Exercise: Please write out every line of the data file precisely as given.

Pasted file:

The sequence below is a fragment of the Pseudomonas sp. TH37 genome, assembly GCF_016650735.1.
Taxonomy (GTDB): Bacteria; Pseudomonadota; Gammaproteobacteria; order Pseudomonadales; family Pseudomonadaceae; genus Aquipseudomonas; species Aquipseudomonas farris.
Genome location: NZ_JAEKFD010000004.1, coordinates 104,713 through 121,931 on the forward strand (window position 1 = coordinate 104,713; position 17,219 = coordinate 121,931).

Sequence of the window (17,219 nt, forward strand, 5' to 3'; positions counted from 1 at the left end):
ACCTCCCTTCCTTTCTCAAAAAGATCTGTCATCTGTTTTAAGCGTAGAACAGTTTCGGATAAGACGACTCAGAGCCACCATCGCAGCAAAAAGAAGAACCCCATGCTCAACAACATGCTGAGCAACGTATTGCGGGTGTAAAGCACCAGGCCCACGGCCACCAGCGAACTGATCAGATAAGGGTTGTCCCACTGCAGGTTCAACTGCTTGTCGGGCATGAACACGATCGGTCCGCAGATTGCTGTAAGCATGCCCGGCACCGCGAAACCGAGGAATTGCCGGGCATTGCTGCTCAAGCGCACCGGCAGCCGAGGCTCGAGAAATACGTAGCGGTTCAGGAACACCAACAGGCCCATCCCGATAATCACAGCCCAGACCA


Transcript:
The sequence below is a fragment of the Pseudomonas sp. TH37 genome, assembly GCF_016650735.1.
Taxonomy (GTDB): Bacteria; Pseudomonadota; Gammaproteobacteria; order Pseudomonadales; family Pseudomonadaceae; genus Aquipseudomonas; species Aquipseudomonas farris.
Genome location: NZ_JAEKFD010000004.1, coordinates 104,713 through 121,931 on the forward strand (window position 1 = coordinate 104,713; position 17,219 = coordinate 121,931).

Sequence of the window (17,219 nt, forward strand, 5' to 3'; positions counted from 1 at the left end):
ACCTCCCTTCCTTTCTCAAAAAGATCTGTCATCTGTTTTAAGCGTAGAACAGTTTCGGATAAGACGACTCAGAGCCACCATCGCAGCAAAAAGAAGAACCCCATGCTCAACAACATGCTGAGCAACGTATTGCGGGTGTAAAGCACCAGGCCCACGGCCACCAGCGAACTGATCAGATAAGGGTTGTCCCACTGCAGGTTCAACTGCTTGTCGGGCATGAACACGATCGGTCCGCAGATTGCTGTAAGCATGCCCGGCACCGCGAAACCGAGGAATTGCCGGGCATTGCTGCTCAAGCGCACCGGCAGCCGAGGCTCGAGAAATACGTAGCGGTTCAGGAACACCAACAGGCCCATCCCGATAATCACAGCCCAGACCA